Tags: physical, geomorphology, landforms, erosion, climate change, Greenland.


Via Seth Dixon
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More information at www.chasingice.com

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Flaviu Fesnic's comment, April 12, 2014 3:31 PM
impressive !
Maricarmen Husson's curator insight, April 13, 2014 2:15 PM

Adam LeWinter and Director Jeff Orlowski filmed a historic breakup at the Ilulissat Glacier in Western Greenland

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Aerial Photographs Catalogue the Life and Death of Volcanic Islands

Aerial Photographs Catalogue the Life and Death of Volcanic Islands | Teachers Toolbox | Scoop.it

Volcanic islands can seem to appear out of nowhere, emerging from the ocean like breaching monsters of the deep. Below, Mika McKinnon explains how these odd geological formations are born, how they evolve, and how they eventually vanish back beneath the waves.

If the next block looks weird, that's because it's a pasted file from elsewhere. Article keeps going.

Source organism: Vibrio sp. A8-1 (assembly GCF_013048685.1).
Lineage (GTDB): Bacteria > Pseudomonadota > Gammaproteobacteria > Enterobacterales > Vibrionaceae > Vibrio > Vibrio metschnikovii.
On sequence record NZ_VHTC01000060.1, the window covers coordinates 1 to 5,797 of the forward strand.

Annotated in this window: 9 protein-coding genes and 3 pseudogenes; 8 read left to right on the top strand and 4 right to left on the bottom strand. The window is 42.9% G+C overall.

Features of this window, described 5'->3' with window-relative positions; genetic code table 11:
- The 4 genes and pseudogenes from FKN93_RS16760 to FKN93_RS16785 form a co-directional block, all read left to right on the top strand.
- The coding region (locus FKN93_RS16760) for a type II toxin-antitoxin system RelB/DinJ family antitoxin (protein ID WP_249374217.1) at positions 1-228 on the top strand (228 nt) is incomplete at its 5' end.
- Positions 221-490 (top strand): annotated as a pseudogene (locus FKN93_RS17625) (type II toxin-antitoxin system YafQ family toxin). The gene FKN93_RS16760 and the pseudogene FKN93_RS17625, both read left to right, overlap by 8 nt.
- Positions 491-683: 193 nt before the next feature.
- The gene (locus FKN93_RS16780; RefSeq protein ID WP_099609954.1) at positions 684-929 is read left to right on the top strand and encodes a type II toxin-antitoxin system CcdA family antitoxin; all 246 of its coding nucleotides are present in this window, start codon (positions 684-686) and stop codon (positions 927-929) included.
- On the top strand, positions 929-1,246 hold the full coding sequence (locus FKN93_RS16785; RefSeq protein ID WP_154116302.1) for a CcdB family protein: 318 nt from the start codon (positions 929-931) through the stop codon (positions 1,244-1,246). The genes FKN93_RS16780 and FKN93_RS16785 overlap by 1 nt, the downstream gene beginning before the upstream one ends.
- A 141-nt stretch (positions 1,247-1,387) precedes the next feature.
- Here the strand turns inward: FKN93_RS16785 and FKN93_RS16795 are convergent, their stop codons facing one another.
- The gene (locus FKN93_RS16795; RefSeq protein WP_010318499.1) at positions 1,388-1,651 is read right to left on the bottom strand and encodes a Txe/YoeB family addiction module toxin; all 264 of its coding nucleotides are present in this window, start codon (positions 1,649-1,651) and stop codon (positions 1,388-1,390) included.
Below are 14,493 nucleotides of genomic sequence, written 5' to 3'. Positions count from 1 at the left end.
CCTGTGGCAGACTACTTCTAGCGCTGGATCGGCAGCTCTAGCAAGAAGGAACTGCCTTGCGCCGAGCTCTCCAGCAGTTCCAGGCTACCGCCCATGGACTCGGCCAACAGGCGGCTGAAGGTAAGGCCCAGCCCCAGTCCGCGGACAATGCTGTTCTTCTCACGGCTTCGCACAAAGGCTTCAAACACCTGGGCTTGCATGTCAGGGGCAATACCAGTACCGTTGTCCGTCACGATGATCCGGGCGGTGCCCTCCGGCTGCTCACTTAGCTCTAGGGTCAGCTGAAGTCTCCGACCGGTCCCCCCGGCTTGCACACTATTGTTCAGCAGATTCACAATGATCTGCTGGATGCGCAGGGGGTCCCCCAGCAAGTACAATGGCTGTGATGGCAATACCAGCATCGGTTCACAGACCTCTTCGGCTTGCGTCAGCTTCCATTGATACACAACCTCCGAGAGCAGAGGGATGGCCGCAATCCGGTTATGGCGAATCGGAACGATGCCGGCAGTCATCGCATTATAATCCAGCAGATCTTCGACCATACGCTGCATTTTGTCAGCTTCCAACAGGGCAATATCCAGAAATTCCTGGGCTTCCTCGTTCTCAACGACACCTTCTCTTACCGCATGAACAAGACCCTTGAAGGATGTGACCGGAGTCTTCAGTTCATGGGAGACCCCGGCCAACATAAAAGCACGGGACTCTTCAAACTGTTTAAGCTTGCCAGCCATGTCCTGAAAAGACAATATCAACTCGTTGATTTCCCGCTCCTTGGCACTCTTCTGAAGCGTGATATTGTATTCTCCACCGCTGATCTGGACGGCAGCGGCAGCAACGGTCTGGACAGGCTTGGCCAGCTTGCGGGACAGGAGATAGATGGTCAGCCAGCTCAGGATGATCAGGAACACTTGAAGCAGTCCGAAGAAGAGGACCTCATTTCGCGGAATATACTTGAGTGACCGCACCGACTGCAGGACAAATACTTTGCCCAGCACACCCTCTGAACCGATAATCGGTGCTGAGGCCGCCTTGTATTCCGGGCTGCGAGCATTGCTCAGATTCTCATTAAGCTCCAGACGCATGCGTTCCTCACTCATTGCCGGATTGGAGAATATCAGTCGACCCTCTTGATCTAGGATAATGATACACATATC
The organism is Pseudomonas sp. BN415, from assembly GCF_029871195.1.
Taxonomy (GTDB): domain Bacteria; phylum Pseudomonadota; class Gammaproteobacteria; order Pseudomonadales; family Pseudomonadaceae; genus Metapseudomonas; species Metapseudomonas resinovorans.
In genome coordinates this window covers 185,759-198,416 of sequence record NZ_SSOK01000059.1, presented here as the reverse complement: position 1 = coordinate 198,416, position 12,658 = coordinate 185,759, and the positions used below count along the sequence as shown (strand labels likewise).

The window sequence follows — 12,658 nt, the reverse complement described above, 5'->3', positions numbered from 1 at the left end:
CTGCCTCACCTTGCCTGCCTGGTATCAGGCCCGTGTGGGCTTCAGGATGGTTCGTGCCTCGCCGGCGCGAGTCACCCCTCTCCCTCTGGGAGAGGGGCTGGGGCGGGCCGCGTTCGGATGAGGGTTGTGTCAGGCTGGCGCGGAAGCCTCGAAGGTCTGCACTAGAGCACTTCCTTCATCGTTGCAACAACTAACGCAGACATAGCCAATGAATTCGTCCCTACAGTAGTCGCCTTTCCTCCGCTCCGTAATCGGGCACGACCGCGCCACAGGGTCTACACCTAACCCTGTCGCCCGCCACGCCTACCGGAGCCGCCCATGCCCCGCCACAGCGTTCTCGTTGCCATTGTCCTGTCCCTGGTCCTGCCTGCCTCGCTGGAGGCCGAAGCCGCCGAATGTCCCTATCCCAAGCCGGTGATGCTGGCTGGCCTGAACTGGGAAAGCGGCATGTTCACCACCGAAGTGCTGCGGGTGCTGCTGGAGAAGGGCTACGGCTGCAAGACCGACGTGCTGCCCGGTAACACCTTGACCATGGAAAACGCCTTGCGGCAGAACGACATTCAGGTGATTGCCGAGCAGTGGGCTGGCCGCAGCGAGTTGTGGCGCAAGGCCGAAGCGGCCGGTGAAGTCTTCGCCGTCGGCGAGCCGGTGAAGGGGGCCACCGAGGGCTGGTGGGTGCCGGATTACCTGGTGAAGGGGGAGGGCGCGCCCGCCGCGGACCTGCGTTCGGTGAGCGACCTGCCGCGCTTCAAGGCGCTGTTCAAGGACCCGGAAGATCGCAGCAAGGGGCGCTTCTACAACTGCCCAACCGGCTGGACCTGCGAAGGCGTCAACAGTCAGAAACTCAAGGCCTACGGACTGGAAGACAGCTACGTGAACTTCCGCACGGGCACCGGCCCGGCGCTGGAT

Via Seth Dixon
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Danielle Lip's curator insight, April 22, 9:59 PM

It is extremely interesting to see how these volcanic islands are creating themselves, this article talks about how these islands are born and why they are being created. Countless eruptions are bringing these islands to above sea level, creating the island basically "below the waves." After each eruption occurs it seems that once the volcano hits the sea floor it starts to build upwards, being not only a volcano island but also a coral reef. Are there other volcanic islands enlarging around the world besides the ones already found? Rock is eventually turned into sand and the volcano underwater becomes dominant and still, where nothing is occurring and the sand begins to pile up, which goes to show how the island is building gradually. The sand can also slip as well as seen in the picture all the way to the right, where parts of the island sink in and the water takes over.